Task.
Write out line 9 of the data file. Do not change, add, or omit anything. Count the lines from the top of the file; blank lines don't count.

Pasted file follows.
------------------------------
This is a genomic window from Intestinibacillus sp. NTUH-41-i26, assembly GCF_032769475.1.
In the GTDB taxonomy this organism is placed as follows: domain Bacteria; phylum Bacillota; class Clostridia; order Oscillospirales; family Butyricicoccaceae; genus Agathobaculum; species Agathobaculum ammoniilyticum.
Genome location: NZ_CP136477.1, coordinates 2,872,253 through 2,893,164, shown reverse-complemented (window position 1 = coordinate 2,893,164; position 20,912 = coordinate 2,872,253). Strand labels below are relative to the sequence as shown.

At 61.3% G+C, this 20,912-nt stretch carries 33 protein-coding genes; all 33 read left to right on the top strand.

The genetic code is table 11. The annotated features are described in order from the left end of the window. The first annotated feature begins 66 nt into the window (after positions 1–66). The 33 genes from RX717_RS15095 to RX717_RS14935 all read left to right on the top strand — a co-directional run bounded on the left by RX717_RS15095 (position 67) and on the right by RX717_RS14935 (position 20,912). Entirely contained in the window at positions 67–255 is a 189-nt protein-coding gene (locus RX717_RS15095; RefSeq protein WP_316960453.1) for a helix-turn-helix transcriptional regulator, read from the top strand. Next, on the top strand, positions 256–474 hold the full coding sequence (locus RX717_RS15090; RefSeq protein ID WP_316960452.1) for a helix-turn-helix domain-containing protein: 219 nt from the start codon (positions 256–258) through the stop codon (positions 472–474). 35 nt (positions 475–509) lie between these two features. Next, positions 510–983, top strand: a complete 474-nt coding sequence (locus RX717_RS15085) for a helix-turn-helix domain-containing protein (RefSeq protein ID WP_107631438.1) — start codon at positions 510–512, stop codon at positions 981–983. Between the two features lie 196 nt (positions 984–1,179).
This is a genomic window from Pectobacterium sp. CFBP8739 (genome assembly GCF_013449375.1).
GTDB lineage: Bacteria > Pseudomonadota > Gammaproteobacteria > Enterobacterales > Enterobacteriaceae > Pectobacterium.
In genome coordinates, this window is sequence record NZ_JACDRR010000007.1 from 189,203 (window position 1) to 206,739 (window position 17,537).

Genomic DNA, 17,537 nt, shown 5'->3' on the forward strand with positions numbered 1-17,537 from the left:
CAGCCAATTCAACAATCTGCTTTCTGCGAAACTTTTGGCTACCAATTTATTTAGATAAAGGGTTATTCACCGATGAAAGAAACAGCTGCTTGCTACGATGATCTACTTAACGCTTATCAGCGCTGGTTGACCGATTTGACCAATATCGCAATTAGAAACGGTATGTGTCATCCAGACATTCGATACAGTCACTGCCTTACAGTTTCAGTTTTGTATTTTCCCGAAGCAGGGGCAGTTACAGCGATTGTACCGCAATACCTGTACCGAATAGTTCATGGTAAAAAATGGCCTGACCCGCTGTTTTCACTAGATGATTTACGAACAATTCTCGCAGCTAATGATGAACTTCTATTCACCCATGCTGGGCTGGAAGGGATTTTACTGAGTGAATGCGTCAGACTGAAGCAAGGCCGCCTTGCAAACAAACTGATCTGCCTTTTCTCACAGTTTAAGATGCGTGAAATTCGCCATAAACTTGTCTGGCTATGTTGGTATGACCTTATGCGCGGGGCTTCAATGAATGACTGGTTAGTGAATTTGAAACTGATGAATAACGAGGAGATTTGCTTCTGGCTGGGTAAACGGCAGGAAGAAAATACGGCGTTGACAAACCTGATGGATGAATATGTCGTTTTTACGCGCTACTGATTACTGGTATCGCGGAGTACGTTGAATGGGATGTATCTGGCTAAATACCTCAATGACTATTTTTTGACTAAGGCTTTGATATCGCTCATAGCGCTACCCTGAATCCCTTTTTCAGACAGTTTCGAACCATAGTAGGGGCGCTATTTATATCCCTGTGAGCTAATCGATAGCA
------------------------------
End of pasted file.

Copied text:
Genomic DNA, 17,537 nt, shown 5'->3' on the forward strand with positions numbered 1-17,537 from the left: